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11.5: Sampling and birth-death models

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    21646
  • It is important to think about sampling when fitting birth-death models to phylogenetic trees. If any species are missing from your phylogenetic tree, they will lead to biased parameter estimates. This is because missing species are disproportionally likely to connect to the tree on short, rather than long, branches. If we randomly sample lineages from a tree, we will end up badly underestimating both speciation and extinction rates (and wrongly inferring slowdowns; see chapter 12).

    Fortunately, the mathematics for incomplete sampling of reconstructed phylogenetic trees has also been worked out. There are two ways to do this, depending on how the tree is actually sampled. If we consider the missing species to be random with respect to the taxa included in the tree, then one can use a uniform sampling fraction to account for them. By contrast, we often are in the situation where we have tips in our tree that are single representatives of diverse clades (e.g. genera). We usually know the diversity of these unsampled clades in our tree of representatives. I will follow (Höhna et al. 2011; Höhna 2014) and refer to this approach as representative sampling (and the previous alternative as uniform sampling).

    For the uniform sampling approach, we use the framework above of calculating backwards through time, but modify the starting points for each tip in the tree to reflect f, the probability of sampling a species (following Fitzjohn et al. (2009)):

    (eq. 11.22)


    DN(0)=1 − f


    E(0)=f

    Repeating the calculations above along branches and at nodes, but with the starting conditions above, we obtain the following likelihood (FitzJohn et al. 2009):

    (eq. 11.23)


    $$ \begin{aligned} L(t_1, t_2, \dots, t_n) = \lambda^{n-1} \big[ \prod_{k = 1}^{2n-2} e^{(\lambda-\mu)(t_{k,b} - t_{k,t})} \cdot \\ \frac{(f \lambda - (\mu - \lambda(1-f))e^{(\lambda - \mu)t_{k,t}})^2}{(f \lambda - (\mu - \lambda(1-f))e^{(\lambda - \mu)t_{k,b}})^2} \big] \end{aligned} $$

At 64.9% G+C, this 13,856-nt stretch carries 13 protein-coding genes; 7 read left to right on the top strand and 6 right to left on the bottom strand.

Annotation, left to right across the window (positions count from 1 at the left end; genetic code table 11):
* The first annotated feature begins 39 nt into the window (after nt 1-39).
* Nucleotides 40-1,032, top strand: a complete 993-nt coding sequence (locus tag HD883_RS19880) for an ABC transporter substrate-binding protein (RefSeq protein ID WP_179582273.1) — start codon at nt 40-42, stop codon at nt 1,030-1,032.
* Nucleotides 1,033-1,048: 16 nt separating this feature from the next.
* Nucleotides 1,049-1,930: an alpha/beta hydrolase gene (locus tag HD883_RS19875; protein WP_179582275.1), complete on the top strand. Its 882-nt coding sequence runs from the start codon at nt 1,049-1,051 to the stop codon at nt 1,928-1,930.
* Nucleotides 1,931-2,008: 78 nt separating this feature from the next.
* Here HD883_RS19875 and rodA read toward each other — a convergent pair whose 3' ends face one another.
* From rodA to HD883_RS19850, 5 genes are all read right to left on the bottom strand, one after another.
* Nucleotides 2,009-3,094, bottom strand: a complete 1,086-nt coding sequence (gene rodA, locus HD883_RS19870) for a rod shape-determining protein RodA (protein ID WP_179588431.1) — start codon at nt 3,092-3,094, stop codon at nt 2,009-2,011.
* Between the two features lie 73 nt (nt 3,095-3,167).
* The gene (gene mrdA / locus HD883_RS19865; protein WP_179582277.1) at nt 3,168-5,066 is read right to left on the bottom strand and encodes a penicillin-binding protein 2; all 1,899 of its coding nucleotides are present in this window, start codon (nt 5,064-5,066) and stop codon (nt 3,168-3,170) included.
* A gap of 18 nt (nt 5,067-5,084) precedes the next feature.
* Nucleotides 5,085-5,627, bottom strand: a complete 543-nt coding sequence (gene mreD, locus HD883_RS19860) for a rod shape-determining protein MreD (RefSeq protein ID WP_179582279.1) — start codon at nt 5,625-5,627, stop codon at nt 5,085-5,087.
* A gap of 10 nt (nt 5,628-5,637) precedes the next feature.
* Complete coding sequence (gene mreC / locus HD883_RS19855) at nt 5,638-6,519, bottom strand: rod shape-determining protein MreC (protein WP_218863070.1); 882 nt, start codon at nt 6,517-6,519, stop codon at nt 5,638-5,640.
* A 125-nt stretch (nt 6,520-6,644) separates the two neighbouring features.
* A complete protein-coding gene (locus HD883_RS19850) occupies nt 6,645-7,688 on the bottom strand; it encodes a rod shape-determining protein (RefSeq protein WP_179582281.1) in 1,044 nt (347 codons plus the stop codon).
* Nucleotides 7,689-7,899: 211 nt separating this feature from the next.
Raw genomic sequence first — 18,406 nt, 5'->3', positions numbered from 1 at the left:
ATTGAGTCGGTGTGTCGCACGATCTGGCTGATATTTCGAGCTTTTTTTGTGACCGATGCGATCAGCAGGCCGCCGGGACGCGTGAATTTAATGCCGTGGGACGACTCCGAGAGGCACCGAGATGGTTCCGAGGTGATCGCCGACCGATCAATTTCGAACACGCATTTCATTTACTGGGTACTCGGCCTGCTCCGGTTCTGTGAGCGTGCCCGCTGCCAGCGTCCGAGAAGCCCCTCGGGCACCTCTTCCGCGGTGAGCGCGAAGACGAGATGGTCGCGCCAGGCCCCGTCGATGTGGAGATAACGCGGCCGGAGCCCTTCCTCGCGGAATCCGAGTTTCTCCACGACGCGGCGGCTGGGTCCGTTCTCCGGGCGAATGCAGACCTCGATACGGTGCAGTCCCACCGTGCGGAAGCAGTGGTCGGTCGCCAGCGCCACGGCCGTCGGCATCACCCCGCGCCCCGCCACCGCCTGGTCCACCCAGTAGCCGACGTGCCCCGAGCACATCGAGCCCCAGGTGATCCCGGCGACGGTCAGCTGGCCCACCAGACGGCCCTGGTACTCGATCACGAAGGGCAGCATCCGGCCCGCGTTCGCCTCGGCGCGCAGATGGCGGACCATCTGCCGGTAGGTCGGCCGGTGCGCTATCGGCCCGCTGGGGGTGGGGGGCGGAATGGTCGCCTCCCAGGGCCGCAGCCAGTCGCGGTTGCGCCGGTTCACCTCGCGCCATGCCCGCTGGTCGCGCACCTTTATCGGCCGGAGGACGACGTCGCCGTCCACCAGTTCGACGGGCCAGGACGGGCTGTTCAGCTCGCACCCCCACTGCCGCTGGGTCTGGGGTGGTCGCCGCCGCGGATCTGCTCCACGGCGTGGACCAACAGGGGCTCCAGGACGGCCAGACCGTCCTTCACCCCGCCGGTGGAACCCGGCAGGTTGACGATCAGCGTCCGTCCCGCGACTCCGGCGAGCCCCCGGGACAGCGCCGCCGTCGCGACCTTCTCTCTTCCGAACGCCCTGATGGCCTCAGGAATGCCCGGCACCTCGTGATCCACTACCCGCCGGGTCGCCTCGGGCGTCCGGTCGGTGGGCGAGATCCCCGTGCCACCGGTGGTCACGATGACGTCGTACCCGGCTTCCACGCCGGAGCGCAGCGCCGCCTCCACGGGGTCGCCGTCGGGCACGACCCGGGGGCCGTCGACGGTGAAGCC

Again, the above formula is proportional to the full likelihood, which is:

    (eq. 11.24)


    $$ L(\tau) = (n-1)! \frac{\lambda^{n-2} \big[ \prod_{k = 1}^{2n-2} e^{(\lambda-\mu)(t_{k,b} - t_{k,t})} \cdot \frac{(f \lambda - (\mu - \lambda(1-f))e^{(\lambda - \mu)t_{k,t}})^2}{(f \lambda - (\mu - \lambda(1-f))e^{(\lambda - \mu)t_{k,b}})^2} \big]}{[1-E(t_{root})]^2} $$

    and:

    (eq. 11.25)


    $$ E(t_{root}) = 1 - \frac{\lambda-\mu}{\lambda - (\lambda-\mu)e^{(\lambda - \mu)t_{root}}} $$

    For representative sampling, one approach is to consider the data as divided into two parts, phylogenetic and taxonomic. The taxonomic part is the stem age and extant diversity of the unsampled clades, while the phylogenetic part is the relationships among those clades. Following Rabosky and Lovette (2007), we can then calculate:

    (eq. 11.26)


    Ltotal = Lphylogenetic ⋅ Ltaxonomic

    Where Lphylogenetic can be calculated using equation 11.18 and Ltaxonomic calculated for each clade using equation 10.16 and then multiplied to get the overall likelihood.

    There are two extensions to this approach that are worth mentioning. One is Hohna's (2011) diversified sampling ("DS") model. This model makes a different assumption: when sampling n taxa from an overall set of m, the deepest n − 1 nodes have been included. Hohna's approach allows users to fit a model with representative sampling but without requiring assignment of extant diversity to each clade. Another approach, by Stadler and Smrckova (2016), calculates likelihoods for representatively sampled trees and can fit models of time-varying speciation and extinction rates (see chapter 12).